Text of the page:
The overall tone is one of satire quite unlike most Victorian novels and their contemporary TV and film adaptations.
Becky Sharp (Natasha Little) is a resourceful young woman, the daughter of a drunken drawing master and an opera girl.
She can sing, speak fluent French and is beautiful and captivating.
After a spirited attempt to extract a marriage proposal from her best friend Amelia’s (Frances Grey) brother Joss (Jeremy Swift) that only narrowly fails, Becky goes to work as a governess in the home of a baronet.
The house is rundown, the baronet (David Bradley) is a skinflint with two sons. The dull one Pitt (Anton Lesser) and the rake Rawdon (Nathaniel Parker).
The whole situation is deliciously grotesque. When Becky isn’t being forced to survive by eating tripe, she’s fending off the attentions of the ageing baronet.
Becky is able to outmanoeuvre the Crawley family and she snares Rawdon.
Having won a noble husband has raised Becky’s social position immeasurably, but both are penniless. He is disinherited by his rich aunt (Miriam Margolyes) for marrying in secret.
The couple set up in Brighton and then London, using his skills as a cardsharp and her deviousness and intelligence to live well on ‘nothing a year’ in military circles, where Rawdon is a captain.
They also go to Brussels (the lovely scenes were filmed in Bruges) in the company of Amelia and her brother and Amelia’s new husband George (Tom Ward) and faithful friend William (Philip Glenister).
Amelia’s finances crumble and her husband is killed. She and Becky give birth to sons at around the same time, but the years ahead force them apart as Amelia struggles with poverty while Becky leases a house in Mayfair.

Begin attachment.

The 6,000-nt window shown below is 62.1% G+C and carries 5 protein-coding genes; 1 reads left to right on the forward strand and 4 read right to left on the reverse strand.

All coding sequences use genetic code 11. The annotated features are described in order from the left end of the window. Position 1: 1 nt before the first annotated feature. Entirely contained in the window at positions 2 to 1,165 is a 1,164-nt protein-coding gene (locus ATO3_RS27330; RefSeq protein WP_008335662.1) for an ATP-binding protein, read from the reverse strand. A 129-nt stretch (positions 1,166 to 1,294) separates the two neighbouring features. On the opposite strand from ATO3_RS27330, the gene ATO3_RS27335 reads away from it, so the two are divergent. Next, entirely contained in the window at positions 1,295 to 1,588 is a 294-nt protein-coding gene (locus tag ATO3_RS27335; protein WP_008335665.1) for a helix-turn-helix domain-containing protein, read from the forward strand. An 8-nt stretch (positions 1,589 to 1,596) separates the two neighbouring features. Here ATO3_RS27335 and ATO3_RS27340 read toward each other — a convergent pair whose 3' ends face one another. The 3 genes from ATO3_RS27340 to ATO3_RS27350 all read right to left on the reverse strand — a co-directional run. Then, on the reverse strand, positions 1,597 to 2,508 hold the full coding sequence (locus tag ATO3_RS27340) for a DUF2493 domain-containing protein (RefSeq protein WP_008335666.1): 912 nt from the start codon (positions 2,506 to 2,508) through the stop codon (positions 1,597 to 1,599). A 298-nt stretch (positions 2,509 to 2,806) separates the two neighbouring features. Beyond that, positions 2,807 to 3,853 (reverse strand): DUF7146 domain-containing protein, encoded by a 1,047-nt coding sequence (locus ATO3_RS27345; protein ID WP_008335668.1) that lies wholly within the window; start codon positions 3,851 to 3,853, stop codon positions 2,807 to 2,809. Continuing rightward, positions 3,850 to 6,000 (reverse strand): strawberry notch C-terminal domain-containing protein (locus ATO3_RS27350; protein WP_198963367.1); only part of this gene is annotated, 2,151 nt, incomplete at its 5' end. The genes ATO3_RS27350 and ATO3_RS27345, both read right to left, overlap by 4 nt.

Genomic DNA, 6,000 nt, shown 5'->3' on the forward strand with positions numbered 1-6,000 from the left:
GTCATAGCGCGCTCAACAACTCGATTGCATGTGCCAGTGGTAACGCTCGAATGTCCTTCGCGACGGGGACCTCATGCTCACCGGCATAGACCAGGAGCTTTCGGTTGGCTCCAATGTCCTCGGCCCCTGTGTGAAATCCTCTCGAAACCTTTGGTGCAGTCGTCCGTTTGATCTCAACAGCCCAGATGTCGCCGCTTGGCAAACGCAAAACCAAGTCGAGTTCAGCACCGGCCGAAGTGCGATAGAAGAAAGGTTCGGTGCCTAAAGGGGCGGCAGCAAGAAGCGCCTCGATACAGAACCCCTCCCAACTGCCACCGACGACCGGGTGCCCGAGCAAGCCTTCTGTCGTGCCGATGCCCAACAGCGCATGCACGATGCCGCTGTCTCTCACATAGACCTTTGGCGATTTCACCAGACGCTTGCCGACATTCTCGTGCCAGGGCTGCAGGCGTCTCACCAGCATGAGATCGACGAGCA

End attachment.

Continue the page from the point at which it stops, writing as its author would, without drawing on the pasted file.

The original novel was both admiring and critical of a woman like Becky, penniless but able to rise socially by means of her street smarts and her beauty. TV and film adaptations have tended to treat Becky with more sympathy.
A Victorian readership would have seen an ambitious woman like Becky as unscrupulous, and it is certainly true that much of her behaviour is appalling. They would have felt her social advancement into a group that was admired at the time as being undeserved.
A modern interpretation, utilising the satire of the original novel, sees Becky as resourceful and inventive. She makes a great deal out of nothing at all, is far smarter than her noble husband and is far better to able to keep their family solvent.
Natasha Little’s portrayal of Becky is complex, and it manages to do justice to both her ruthlessness and penchant for lying and thieving as well as sympathetically establishing her as a woman who rose from nowhere who must support her husband by her own stratagems because he can’t provide for her and who is the victim of sexual aggression from one of the men she seeks to exploit. I particularly admired Little for doing her own singing and her talent was evident.
Becky Sharp is a complicated character who I always appreciate for her resilience and determination. The satire establishes the ridiculous nature of the unearned wealth and influence of the aristocracy she is able to infiltrate. I felt the same emotion watching the TV adaptation as I did reading the book: good for you, Becky Sharp.
Thank you for reading my review.